Poetry: Shakespeare – Sonnet 116

Let me not to the marriage of true minds

Admit impediments. Love is not love

Which alters when it alteration finds,

Or bends with the remover to remove.

O no! it is an ever-fixed mark

That looks on tempests and is never shaken;

It is the star to every wand’ring bark,

Whose worth’s unknown, although his height be taken.

Love’s not Time’s fool, though rosy lips and cheeks

Within his bending sickle’s compass come;

Love alters not with his brief hours and weeks,

But bears it out even to the edge of doom.

If this be error and upon me prov’d,

I never writ, nor no man ever lov’d.

Shakespeare, Sonnet 116

Shakespeare has a number of tongue-in-cheek poems out there, many of which make me laugh rather than sigh. Most feel like a backhanded compliment than a love poem. Yet I find this one to be rather sweet, in a philosophic way. Love should not be a fickle thing, not true love. Yes, people and circumstances will change, but the ties that bind must not be broken once God has bound them. Otherwise, it is not love.

First, Shakespeare addresses the beginning of love. Why should he seek to impede those who desire true union? Least of all his own. But let us say, perhaps, that we are the speaker rather than Shakespeare. Here, we speak on those, and ourselves, who are already joined. Why should I, once I am married to him that I have truly connected myself to, seek to find a reason for separation? Love is not love which ceases to love when the other half changes.

We will grow old, we will fade, we may even change our tastes. But love is not meant for the fainthearted, or for him who turns back once he has begun. We should Also not cease to love when the one whom we love is not in our presence. What sort of love, or faithfulness, is that?

No, that love, that marriage bond, is faithfulness embodied. Donne and Shakespeare point back to the same thing when they envision love as an “ever-fixed mark” or the foot of a compass. Those promises are the center of what binds two people together. Though storms beat against two people, though time may change them, though trials unknown when they first made their vows may come, that love endures, for it is based on promise, not fickle feelings. It is a guiding star, a fixed mark, a thing of immeasurable worth because of its sureness. Of course, human love can be a fickle thing. But it is the promise before God that we hold to, and it is before Him that we stand. Thus, we rest securely, not looking away from this guiding mark.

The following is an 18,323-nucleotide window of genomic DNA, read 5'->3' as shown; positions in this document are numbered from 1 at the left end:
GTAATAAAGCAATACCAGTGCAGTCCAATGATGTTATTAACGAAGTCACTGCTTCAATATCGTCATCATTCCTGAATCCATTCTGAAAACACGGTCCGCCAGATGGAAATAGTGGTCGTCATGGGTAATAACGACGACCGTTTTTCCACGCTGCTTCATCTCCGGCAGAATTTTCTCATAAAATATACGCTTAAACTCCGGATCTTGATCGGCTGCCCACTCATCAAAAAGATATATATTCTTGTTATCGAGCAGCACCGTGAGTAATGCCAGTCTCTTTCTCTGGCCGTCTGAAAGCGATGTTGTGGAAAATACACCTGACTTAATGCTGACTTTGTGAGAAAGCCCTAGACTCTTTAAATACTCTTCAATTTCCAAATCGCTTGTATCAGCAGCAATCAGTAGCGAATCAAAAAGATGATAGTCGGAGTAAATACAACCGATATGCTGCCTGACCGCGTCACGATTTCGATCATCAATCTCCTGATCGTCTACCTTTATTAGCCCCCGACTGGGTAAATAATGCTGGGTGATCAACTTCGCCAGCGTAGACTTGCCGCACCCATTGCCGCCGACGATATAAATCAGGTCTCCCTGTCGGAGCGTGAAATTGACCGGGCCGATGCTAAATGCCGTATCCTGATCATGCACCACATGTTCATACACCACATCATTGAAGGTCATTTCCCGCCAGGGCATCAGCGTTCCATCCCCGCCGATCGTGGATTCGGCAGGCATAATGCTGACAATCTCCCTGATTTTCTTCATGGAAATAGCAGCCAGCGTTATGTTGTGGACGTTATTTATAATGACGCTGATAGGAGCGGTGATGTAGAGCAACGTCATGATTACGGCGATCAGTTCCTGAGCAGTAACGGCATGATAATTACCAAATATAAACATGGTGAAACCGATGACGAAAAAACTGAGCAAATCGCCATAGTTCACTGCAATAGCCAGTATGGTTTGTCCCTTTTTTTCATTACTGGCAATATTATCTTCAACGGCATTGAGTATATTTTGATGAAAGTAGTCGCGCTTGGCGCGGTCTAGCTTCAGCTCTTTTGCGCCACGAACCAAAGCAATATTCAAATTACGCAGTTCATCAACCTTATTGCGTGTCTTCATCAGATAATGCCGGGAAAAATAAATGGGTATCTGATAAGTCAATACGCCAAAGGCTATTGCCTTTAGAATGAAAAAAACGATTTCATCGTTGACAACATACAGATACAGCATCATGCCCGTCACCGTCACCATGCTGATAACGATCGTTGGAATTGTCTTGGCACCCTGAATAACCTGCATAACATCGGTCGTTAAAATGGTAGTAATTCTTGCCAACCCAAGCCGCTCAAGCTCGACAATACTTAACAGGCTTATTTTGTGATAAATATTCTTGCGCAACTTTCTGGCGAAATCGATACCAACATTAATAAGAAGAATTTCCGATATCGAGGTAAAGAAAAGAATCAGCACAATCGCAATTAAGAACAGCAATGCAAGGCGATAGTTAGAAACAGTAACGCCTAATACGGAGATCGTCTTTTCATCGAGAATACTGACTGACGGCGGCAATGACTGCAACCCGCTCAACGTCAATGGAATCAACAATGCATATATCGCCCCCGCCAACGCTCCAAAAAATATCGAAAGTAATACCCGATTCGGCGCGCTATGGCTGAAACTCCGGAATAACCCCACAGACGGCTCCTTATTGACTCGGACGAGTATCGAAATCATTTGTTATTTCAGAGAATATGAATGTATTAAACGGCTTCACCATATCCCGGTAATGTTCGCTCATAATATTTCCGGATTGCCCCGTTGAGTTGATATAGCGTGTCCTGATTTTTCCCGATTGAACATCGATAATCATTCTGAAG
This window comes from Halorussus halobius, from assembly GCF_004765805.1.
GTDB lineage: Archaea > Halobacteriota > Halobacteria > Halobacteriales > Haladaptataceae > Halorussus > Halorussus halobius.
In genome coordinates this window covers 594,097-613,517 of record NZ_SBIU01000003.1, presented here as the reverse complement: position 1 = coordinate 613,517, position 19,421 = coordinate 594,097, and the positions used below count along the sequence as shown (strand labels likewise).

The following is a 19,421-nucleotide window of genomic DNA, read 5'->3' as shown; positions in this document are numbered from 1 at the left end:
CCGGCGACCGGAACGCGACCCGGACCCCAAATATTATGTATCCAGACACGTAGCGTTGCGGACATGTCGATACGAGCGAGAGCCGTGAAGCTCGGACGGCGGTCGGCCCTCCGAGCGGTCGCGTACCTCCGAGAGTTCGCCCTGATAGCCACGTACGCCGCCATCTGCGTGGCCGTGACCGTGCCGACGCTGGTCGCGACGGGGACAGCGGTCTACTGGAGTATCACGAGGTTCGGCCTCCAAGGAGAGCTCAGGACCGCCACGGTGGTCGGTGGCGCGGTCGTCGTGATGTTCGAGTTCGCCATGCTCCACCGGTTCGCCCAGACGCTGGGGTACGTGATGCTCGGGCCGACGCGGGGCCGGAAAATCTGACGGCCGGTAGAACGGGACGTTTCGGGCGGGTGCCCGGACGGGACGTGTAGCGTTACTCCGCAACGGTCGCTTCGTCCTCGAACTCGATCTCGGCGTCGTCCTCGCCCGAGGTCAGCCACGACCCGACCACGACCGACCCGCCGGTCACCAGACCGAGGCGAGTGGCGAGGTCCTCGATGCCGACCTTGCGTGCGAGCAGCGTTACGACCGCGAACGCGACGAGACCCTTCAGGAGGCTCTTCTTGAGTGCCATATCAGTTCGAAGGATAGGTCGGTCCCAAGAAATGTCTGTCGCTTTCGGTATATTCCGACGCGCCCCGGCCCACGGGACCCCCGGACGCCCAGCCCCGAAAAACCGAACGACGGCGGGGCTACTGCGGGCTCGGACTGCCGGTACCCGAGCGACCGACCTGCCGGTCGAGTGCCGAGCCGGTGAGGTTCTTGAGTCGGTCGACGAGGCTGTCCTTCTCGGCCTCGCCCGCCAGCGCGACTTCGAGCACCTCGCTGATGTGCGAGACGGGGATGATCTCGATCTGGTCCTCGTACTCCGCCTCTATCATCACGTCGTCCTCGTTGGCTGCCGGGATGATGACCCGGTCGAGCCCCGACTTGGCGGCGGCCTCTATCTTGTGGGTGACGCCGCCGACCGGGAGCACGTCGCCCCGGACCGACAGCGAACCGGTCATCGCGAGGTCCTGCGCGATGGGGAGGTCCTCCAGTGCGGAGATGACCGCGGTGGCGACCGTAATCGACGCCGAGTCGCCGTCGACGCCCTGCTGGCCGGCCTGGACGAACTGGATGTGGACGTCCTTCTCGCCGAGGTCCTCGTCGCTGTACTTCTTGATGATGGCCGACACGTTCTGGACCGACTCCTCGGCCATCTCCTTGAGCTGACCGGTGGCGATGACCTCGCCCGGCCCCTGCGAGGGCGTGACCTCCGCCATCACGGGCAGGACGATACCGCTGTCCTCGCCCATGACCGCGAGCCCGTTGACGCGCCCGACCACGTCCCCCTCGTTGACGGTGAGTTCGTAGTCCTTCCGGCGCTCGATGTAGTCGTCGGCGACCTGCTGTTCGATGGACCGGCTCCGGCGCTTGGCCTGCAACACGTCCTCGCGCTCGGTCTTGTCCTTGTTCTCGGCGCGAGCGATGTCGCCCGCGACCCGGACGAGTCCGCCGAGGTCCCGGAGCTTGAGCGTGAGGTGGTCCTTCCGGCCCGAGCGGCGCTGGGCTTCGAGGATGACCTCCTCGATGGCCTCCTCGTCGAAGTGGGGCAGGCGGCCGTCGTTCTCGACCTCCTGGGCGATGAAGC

We do not look away though time toys with us. Love cares not for time or change or weather. It cares not for age or sickness or wealth. These things all come and go, reaped with embracing and years. Regardless of the length, love endures.

To prove his point, he makes a bold statement: if anything he said is false, then he never wrote a word, and no man ever loved. Clearly, this isn’t true; Shakespeare wrote much! I find his argument amusing, and yet, he’s not wrong. If you cannot adhere to these facts of love, you should not bind yourself with another. If you cannot promise to hold to love’s enduring promise, then you cannot have a marriage of true minds for then you will seek impediments. For better or worse, sickness or health, poverty of riches, stability or change, love endures all things.

Blessings to you and yours,

~Madelyn Rose Craig

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